If you have early New England ancestry, you should recognize the name Robert Charles Anderson. If you don't already know that name, I suggest you read this announcement closely. This information may greatly simplify your family tree searches as well as increase the accuracy of information you may have already found.
Robert Charles Anderson is one of the best-known and most highly-respected New England genealogists of this generation. He is the Director of the Great Migration Study Project, and a Fellow of the American Society of Genealogists (FASG), a group of genealogy scholars where he has served as Secretary, Vice President, and President. He is best known for his three-volume work, The Great Migration Begins: Immigrants to New England, 1620-1633, published by the New England Historic Genealogical Society, and for his even bigger follow-on project that is still in progress: The Great Migration: Immigrants to New England, 1634-1635. He has also published a companion volume, The Pilgrim Migration: Immigrants to Plymouth Colony, 1620-1633.
Bob is a former Board Member of the National Genealogical Society, and GENTECH, Inc., editor of the Great Migration Newsletter, and co-editor of The American Genealogist.
Bob's biggest work is “Great Migration” Series and the first six volumes of that series are now available online on the New England Historic Genealogical Society's web site. The following announcement was written by that organization:
NEHGS OFFERS MAJOR COMPENDIA ONLINE
Volume I of Important “Great Migration” Series Now Available Online.
Boston, MA – July 2008 – New England Historic Genealogical Society in Boston announces the online availability of the first of six volumes from the ground-breaking series, “The Great Migration: Immigrants to New England 1634-1635.”
This series follows “The Great Migration Begins,” which covered New England migration between 1620 and 1633. During those first years, only a few hundred people stepped on the shores of New England in any given year. But in 1634 and 1635, that number surged, with as many as 2,500 people immigrating to New England in each of those years.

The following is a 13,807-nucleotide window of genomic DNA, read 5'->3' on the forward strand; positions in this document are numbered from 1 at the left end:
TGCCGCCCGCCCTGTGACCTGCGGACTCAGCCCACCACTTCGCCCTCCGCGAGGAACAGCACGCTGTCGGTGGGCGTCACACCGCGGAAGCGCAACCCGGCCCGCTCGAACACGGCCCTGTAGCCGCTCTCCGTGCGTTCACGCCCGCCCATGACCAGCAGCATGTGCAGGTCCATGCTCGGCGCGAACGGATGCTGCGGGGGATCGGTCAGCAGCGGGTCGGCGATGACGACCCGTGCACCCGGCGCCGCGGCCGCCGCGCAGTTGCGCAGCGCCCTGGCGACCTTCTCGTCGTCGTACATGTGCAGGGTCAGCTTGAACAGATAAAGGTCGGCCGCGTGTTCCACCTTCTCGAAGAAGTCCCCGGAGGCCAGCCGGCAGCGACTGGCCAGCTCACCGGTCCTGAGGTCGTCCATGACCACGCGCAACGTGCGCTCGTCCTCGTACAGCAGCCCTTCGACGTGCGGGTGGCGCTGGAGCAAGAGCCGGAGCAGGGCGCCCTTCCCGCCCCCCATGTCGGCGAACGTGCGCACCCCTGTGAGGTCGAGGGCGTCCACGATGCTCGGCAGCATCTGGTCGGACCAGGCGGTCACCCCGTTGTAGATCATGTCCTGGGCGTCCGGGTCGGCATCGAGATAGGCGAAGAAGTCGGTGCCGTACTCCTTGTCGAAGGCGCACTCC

With that surge came new families, new business, and new towns, including Concord, Weymouth, Newbury, and Hingham, Massachusetts, as well as Hartford, Wethersfield, and Windsor, Connecticut.
This first volume was originally published in 1999 and covers surnames A-B. It is free to all NEHGS members on their award-winning Web site www.NewEnglandAncestors.org.
“This series represents some of the most important research we have ever published,” said NEHGS President and CEO D. Brenton Simons. “The earliest history of our country started with these pioneers, and this compendia offers information on them that is available no where else.”
Some of the notable families in this volume include, William Almy, Joan Antrobus, Richard Bellingham, Thomas Bradbury, Humphrey Bradstreet, Thomas Brigham, and Peter Bulkeley.
The new online databases include information on where these ancestors came from, how they got here, who they married, their financial status as revealed by their estate, and return trips to their countries of origin.
The goal of the Great Migration Study Project is to create comprehensive biographical and genealogical accounts of all immigrants to New England from 1620 to 1643, from the arrival of the Mayflower to the decline of immigration resulting from the beginning of the Civil War in England. The Project was conceived by Robert Charles Anderson and was proposed to the New England Historic Genealogical Society early in 1988. This series was written by Robert Charles Anderson, FASG, George F. Sanborn, FASG, Melinde Lutz Sanborn, FASG.
All volumes in the Great Migration series are available for purchase at NewEnglandAncestors.org or by calling Rick Park at 617-226-1212.
Founded in 1845, New England Historic Genealogical Society is the country's oldest and largest non-profit genealogical organization. Located in Boston, NEHGS collects, preserves, and interprets materials that help make accessible the histories of families in America. The NEHGS research library, one of the most respected genealogical libraries in the field, is home to millions books, journals, manuscripts, photographs, microfilms, documents, records, and artifacts that date back more than four centuries. The award-winning web site www.NewEnglandAncestors.org offers access to more than 110 million names in 2,400 searchable databases. NEHGS has more than 23,000 members nationally. NEHGS staff includes some of the leading expert genealogists in the country, specializing in early American, Irish, English, Italian, Scottish, Atlantic and French Canadian, and Jewish genealogy.